Taylor Swift and John Mayer: "Every guy in Hollywood knows the drill: Cross Taylor Swift and end up with a song about you." Drill Taylor Swift, and risk ending up with a whole album's worth of songs about you. And so John Mayer steps up to defend himself against Swift's "Dear John." He says "It made me feel terrible. Because I didn't deserve it." Get that? He didn't feel terrible because she struck a chord with her lyrics about how he's "an expert at sorry and keeping lines blurry." A "blindsided" Mayer snipes, "it was a really lousy thing for her to do." Funny how he who dishes it out the loudest ("sexual napalm") can't take it for even a second. "It really humiliated me at a time when I'd already been dressed down. I mean, how would you feel if, at the lowest you've ever been, someone kicked you even lower?" I don't know, how would I feel if somebody said they had a "Benetton heart and a fuckin' David Duke cock"? A friend of Swift's says "He played her and now he's claiming he got played? What a loser." Mayer's sources claim Mayer had "thwarted" Swift's advances because "she was too young" and he "didn't feel comfortable going there." Swift's friends tell a different fairy tale. "John was a player and treated her like shit. She felt like he looked at her as a conquest." Mayer's new roots-rock album Born and Raised debuted at no. 1, while Swift recently had a Valentine's Day "pathetic single girls" party. Sure seems like Mayer and Swift are destined for some Rhett Butler and Scarlett O'Hara realness.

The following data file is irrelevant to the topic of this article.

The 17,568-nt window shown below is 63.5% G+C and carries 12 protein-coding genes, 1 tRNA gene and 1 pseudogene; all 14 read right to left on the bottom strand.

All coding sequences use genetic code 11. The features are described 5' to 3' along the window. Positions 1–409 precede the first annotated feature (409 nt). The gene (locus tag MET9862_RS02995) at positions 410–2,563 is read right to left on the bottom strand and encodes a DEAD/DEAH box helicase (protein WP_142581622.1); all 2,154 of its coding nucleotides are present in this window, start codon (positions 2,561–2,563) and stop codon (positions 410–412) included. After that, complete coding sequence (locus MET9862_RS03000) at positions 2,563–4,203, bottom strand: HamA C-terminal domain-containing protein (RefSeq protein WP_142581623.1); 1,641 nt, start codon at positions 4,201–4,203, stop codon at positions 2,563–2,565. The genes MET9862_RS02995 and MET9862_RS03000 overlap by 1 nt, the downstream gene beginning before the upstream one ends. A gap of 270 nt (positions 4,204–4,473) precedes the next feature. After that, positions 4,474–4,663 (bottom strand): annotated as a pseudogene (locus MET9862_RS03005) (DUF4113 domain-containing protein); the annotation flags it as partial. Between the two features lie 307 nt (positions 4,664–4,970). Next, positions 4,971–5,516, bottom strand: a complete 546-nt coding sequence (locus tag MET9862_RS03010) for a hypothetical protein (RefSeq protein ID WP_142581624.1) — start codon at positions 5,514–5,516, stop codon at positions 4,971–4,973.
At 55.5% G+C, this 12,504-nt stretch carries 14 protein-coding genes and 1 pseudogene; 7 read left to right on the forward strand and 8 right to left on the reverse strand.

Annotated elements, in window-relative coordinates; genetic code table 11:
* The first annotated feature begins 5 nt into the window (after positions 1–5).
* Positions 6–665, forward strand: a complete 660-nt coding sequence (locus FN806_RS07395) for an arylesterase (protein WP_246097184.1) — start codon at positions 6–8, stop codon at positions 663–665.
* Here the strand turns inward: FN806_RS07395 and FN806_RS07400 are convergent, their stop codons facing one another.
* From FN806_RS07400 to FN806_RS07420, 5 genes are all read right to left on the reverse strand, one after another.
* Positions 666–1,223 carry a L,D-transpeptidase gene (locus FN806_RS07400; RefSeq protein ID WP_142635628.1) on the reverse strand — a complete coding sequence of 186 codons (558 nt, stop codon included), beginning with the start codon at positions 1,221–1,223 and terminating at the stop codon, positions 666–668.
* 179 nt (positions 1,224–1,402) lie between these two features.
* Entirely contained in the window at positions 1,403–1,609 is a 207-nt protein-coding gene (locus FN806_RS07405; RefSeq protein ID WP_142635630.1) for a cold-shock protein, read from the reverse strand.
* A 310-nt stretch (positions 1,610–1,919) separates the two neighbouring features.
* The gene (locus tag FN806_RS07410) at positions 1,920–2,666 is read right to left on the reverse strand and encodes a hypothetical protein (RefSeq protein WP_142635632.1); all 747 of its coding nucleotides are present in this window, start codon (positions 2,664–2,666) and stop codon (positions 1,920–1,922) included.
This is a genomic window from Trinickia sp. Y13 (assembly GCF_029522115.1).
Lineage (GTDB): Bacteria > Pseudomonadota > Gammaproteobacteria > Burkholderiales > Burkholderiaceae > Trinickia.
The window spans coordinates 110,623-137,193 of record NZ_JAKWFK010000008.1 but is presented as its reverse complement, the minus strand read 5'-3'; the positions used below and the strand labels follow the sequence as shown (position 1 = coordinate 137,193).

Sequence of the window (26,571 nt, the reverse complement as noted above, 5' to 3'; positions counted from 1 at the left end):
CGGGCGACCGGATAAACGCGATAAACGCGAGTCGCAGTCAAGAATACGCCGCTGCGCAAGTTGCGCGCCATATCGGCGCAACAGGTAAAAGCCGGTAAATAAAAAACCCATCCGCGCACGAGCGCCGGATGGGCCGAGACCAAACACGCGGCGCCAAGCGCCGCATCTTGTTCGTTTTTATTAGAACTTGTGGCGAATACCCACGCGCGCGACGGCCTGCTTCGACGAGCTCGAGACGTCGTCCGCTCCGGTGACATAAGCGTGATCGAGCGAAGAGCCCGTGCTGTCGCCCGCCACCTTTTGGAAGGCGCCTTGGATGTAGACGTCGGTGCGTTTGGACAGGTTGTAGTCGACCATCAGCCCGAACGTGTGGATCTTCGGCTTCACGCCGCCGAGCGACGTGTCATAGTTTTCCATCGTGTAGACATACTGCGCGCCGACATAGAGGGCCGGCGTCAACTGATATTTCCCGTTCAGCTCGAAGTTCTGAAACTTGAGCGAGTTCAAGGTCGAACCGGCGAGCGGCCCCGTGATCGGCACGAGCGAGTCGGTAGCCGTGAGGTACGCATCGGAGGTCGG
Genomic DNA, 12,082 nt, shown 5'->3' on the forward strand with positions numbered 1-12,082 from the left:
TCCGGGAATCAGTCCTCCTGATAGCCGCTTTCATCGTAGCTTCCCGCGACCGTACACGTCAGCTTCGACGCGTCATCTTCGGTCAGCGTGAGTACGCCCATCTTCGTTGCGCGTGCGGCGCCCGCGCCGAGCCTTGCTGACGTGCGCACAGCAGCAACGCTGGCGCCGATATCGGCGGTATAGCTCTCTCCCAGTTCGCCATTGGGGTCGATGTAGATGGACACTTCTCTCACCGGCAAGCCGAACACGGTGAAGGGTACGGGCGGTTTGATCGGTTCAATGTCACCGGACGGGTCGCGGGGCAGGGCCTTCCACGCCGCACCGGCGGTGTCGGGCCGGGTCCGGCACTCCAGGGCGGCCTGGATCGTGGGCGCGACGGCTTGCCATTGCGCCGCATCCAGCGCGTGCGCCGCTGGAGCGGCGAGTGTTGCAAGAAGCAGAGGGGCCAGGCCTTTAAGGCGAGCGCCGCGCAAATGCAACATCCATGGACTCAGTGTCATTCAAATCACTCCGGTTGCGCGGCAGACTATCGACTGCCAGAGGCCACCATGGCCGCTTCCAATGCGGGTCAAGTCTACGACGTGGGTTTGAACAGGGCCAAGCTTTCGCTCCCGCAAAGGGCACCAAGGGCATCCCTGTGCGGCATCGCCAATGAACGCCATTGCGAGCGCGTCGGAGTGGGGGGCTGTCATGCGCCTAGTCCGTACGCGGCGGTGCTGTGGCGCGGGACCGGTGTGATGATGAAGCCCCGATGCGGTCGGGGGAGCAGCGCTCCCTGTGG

As Grantland pointed out yesterday, some sectors of the Internet were upset about the resurrection of Ferris Bueller for a Honda Super Bowl commercial. Certainly, it feels a bit silly to get worked up about the "sacrilegious" use of a fictional comedic character -- like, this person has not died; Ferris Bueller’s family will not be shocked and appalled by his latter day public representation -- but there's a consensus formed. As Jalopnik puts it, “Sorry guys, but Matthew Broderick really was Ferris -- and this ad means Ferris grew up to be a really lame-ass adult.” As far as that goes: The sensitive sweater and shoes, the tai chi in capris, the fact that he plays the bottle-ring-toss game instead of the pop-a-shot at the carnival -- it is all sort of disheartening. And why is he alone? Why doesn’t grown up Ferris have any friends? How much money could Sloane Peterson have been demanding?!
In yesterday’s New York Times, Bill Carter — the Homer of the late night talk show Odyssey — penned a depressing, reality-checking piece about the state of the desks. The takeaway: the era of glib, monologue delivering, band-having, big-chinned raconteurs is over. Comedy Central’s one-two punch of Jon Stewart and Stephen Colbert — with their innate ability to attract millions of savvy, young eyeballs with nothing more expensive than a brightly-lit set and a staff of nerdy, male Harvard graduates — was the epoch-altering meteor that sealed the dinosaurs’ fate. But according to Carter, the sea-change in entertainment — how we consume it and how much we have to choose from — is what’s hastening their demise. (If you’re a scientist, think of this as the sun-blocking dust kicked up by said meteor. If you’re Michele Bachmann, consider it the legion of diplodocus-hunting ur-men who re-claimed the Earth for the true children of Adam. Either way.)